Langhorne Slim‘s Saturday, Jan. 21 show at The Grey Eagle was sold out. The line was out the door, the bar was packed, the kitchen was cranking out batches of sweet potato fries on overtime and the crowd was already feeling no pain by the time Slim (aka Sean Scolnick) and his band took the stage. They launched into “Rebel Side of Heaven,” with Slim bouncing off the speaker cabinet and losing his hat (albeit only temporarily) in the first song.
By the third song, the bombastic “Cinderella,” the audience was filling in the response of the call-and-response chorus; by the time Slim started “Colette,” the standing-room-only crowd was singing all the words.
Still, no one seemed more surprised about the packed venue than Slim himself who announced from the stage that it was the band’s first time selling out a show in Asheville. “I don’t know where all you people came from, but thank you,” he said. And he performed like he truly meant it. Not that a Langhorne Slim show is ever less than high energy — the guy is known for his folk lyrics performed on acoustic instruments with wild eyed punk sensibility. But at the Grey Eagle, the show felt, from the opening notes, capable of flying completely off the rails at any moment. In a good way.
Wearing a neckerchief and a gold chain, Slim performed much of his show peering out from beneath the brim of his trademark black bowler. He pogoed (with guitar), sang from the edge of the stage while his fans grabbed for him, got the audience clapping a beat for “Worried” and even on his slower songs, managed to whip the music and energy to a fever pitch thanks to his stellar band (Jeff Ratner on bass, Malachi DeLorenzo on drums and David Moore on keyboard).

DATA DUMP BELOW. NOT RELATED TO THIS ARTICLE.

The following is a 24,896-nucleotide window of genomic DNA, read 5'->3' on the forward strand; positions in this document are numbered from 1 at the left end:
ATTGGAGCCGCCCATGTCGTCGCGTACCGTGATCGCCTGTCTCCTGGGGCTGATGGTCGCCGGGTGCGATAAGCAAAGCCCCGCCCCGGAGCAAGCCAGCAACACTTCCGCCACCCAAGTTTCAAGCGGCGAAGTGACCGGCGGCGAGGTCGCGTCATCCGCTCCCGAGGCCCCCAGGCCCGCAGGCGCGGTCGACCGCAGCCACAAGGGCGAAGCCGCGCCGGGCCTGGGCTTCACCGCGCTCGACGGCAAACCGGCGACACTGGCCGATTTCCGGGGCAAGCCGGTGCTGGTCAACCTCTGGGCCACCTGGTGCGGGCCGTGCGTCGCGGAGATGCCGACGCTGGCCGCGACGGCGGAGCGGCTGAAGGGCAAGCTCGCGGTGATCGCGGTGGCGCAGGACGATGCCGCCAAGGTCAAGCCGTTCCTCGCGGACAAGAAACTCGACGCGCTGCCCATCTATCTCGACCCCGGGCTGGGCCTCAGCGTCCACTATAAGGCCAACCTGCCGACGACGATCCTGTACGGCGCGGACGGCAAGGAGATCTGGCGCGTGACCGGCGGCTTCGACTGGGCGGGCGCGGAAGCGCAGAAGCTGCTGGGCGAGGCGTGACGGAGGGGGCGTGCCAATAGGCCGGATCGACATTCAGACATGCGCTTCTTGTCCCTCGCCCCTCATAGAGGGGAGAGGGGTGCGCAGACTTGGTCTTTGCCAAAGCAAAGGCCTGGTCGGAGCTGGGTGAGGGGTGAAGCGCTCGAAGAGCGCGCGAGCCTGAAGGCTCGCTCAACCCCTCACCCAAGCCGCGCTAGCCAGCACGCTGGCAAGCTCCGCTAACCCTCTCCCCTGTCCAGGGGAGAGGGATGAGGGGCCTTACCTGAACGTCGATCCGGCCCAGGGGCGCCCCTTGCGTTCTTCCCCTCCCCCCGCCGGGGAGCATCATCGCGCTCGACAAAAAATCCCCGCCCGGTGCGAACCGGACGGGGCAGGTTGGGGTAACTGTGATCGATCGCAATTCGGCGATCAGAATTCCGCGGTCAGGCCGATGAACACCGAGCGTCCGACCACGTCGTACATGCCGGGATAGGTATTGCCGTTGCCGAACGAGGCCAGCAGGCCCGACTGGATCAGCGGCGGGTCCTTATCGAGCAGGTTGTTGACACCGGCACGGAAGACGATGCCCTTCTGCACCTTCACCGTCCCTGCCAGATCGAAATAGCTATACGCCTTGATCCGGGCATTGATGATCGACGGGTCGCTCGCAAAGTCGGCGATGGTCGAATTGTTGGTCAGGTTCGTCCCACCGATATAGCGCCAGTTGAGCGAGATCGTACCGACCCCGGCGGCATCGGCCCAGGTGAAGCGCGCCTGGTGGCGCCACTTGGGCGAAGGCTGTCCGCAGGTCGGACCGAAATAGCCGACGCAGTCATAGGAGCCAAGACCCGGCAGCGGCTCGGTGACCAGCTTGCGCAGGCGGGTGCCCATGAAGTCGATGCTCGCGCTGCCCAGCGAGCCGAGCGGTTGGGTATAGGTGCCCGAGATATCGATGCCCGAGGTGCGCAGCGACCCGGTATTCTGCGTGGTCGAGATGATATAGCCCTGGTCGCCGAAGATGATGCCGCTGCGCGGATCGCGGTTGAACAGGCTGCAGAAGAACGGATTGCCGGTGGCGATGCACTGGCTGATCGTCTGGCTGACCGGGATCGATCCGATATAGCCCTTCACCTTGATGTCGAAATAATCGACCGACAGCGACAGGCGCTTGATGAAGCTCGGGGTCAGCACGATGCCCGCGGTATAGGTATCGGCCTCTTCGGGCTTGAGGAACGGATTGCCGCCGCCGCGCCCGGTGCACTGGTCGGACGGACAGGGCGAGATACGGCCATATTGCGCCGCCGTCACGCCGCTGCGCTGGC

While Langhorne Slim is Scolnick’s stage name, the band is so tight and so intuitively connected it seems at times that they’re part of a single unit; collectively Slim. They used to be called the War Eagles, but Ratner and Moore are new members as of Slim’s 2009 release, Be Set Free and the website no longer mentions a separate band name. Which kind of makes sense. Because, while the band could surely not exist with out Slim’s remarkable presence and magnetism, neither could Scolnick reach quite the same barely-controlled frenzy without the considerable talent of his band mates.
The group is set to release a new album on May 22 (learn about it here) and they performed a couple of new tracks including “Five” with the horn players from Holy Ghost Tent Revival (with whom Slim and company are touring). The new songs possess the same thrash-folk aesthetic, all teeth and raw emotion fused with crackling electricity and paramount storytelling. “I wanted her body; she wanted me dead,” Slim sang in one track from the forthcoming album. His voice, in its oft-used upper register, is so painfully ragged and hoarse that the fact that he can, in the next line, drop back to a smooth warm tenor makes it all that much more glorious.
Hopefully Scolnick and his band will return in the summer in support of their new record. In the meantime, watch Langhorne Slim perform “Colette” at the Grey Eagle. Video by Arsenic1313.